Monday, May 30, 2016

Noir Watch: Criss Cross (1949)



I just remembered that I'd failed to write up a movie I watched last week, 1949's Criss Cross, starring Burt Lancaster, Yvonne DeCarlo and the always hiss-able Dan Duryea.

The movie seemed to be trying to recapture a bit of the magic of 1946's The Killers, also starring Lancaster, with Ava Gardner as the twisty (and, let's be honest, dangerously sexy) femme fatale.  That picture is surely one of the purest examples of what we think of when we think about noir.  In Criss Cross, once again Lancaster plays a fellow who can be led astray by a good looking brunette - not stumbling across a mobsters' girl this time, but coming home to Los Angeles, trying to tell himself it's not so he'll see his ex, Anna (the terrific Yvonne DeCarlo), but to settle in and lead a domestic life with his parents and brother.  Get his old job back.  But before he's even made it in the front door of the family house, he's back at his old haunt, seeing how things have changed.



He runs into Anna soon enough, but she's married now, to low-life hoodlum Slim Dundee (Dan Duryea in low-simmer mode).  Eventually Slim catches Anna and Steve (Lancaster) together, and Steve quickly spins a yarn that he has an idea for a heist.  He is, after all, an armored car driver, and only an inside man could plan an armored car job.

The film is perhaps less artful than The Killers.  It lacks the fear of the framing sequence and feels less like fated doom than the first picture.  But as a bit of stand-alone noir, it works terrifically well, and DeCarlo, in particular, nails her part as the post-Jane Greer femme fatale who seems a victim, but is constantly seeking the next opportunity - unconsciously so, only able to reflect on her decisions after they've started to cost her.  It has terrific supporting characters, barflies and bartenders.  Steve's pal from his youth who is now the cop trying to talk Steve out of bad decisions.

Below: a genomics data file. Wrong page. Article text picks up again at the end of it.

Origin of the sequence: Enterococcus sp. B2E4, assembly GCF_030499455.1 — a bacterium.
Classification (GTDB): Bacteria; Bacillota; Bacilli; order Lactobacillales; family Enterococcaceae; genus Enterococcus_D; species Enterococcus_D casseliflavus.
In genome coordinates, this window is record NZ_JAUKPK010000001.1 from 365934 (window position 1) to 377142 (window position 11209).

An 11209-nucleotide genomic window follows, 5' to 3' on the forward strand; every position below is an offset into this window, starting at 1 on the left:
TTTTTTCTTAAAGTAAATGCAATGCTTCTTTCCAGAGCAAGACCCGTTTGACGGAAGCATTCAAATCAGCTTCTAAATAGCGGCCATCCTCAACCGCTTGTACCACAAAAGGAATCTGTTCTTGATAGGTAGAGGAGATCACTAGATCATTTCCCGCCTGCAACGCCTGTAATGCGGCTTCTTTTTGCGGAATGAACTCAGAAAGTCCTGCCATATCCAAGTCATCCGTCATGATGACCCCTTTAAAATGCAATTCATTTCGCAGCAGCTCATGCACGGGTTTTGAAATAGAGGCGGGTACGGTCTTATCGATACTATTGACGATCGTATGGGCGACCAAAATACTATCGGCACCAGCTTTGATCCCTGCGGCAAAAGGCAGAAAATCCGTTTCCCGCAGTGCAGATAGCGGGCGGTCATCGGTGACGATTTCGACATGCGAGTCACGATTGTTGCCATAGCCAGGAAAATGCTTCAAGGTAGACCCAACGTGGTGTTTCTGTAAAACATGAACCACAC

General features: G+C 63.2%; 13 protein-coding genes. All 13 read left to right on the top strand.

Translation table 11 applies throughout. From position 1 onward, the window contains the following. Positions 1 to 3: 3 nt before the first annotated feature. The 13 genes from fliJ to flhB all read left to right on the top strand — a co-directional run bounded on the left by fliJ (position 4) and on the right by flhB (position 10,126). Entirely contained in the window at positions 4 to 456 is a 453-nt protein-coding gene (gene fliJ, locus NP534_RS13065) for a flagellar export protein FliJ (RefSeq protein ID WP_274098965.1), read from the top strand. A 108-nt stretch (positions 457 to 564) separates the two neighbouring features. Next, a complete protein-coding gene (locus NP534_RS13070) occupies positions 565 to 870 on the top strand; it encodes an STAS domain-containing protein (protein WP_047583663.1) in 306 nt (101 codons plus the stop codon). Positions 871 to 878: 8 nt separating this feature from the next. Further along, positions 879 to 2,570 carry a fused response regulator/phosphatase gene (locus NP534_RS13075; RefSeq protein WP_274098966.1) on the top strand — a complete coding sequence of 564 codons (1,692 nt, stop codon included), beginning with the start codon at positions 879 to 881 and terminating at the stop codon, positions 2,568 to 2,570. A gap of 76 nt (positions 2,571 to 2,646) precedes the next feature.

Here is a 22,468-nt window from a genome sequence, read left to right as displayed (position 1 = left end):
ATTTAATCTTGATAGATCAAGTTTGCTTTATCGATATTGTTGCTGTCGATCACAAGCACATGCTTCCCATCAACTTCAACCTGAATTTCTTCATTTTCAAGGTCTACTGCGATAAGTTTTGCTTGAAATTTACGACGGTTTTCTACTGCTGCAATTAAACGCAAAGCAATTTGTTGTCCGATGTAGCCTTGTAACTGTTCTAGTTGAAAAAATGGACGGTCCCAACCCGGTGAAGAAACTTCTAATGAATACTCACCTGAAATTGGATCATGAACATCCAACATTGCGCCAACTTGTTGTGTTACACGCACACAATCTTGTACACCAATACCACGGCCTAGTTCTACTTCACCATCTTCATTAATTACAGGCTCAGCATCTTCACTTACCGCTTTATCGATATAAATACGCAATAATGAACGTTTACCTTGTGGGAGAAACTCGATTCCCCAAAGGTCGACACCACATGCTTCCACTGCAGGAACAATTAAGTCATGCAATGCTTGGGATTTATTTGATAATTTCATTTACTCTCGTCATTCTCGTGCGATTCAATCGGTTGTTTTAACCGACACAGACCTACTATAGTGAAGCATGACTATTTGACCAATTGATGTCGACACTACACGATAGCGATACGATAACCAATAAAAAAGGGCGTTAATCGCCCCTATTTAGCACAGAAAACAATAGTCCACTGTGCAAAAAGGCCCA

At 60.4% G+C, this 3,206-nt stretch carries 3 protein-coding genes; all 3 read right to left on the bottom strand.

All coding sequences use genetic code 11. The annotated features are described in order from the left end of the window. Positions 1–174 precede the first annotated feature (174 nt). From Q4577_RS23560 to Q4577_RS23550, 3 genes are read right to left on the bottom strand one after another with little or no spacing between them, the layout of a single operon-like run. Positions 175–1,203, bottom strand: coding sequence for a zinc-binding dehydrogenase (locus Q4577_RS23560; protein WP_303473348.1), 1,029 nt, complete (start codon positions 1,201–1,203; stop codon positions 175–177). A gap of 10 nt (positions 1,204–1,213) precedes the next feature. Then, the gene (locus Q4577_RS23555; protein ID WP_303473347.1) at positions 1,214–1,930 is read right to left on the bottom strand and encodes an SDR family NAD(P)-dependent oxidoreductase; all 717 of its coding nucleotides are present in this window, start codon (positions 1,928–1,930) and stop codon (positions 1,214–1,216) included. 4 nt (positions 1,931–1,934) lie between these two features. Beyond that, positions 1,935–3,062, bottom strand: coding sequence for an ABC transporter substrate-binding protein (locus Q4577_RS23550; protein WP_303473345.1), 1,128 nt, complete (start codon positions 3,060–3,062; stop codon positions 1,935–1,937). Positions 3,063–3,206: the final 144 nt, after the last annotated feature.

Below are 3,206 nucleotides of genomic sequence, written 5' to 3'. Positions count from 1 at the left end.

Lancaster is only asked to play Lancaster, and that suits the movie perfectly.  He's the heart-broken tough guy, good in a fight, but who let himself get hung up on the wrong girl believing in her because that's what he does, contrary to the evidence.

Duryea has been mostly forgotten outside of noir-fan circles, but he was an electric character actor and villain in his day, and as I understand it, had quite the female following.  Girls like a bad-boy.  You can see the sorts of characters he plays show up in films all the time to this day.  If you can think of a volatile and unpredictable, yet somehow charming, gang-boss who might be waiting for the protagonist when he walks into his own living room:  Duryea.

And, yes, DeCarlo would go on to play Lily Munster.  And, yes, she was always good looking.  There's a bit of a question as to Anna's heritage, and the film seemed to want to say she was Hispanic - but never quite got there.  And I'm not sure if that was supposed to be an issue with Steve's family, or just that she was bat-shit.  Sometimes coding on these things from the 1940's eludes me.

While not as powerful as The Killers, Criss Cross is worth catching.  The heist elements are colorful and inform a bit of what shows up in subsequent movies, with a colorful crew of characters working together to pull the job.  And, of course, nothing goes right during a fascinating robbery sequence.  But it does feel a bit like a lot of the same sort of thing that they're still making today in big and small ways.

3 comments:

Bill Thompson said...

The jacket! You didn't talk about the jacket Lancaster wears in the beginning of the movie. It is the star of the show!

Ryan Steans said...

Holy smokes! YES. The funny thing is - as soon as I read your comment I had a full mental picture of that thing. Yeah, whoever was costuming him clearly wanted to make sure they made their mark. Now I can't find a picture of it anywhere, which seems kind of crazy. It's a piece of art.

Ryan Steans said...

Oh, wait. http://lileks.com/bleats/archive/04/1104/1102art/noirart/2.jpg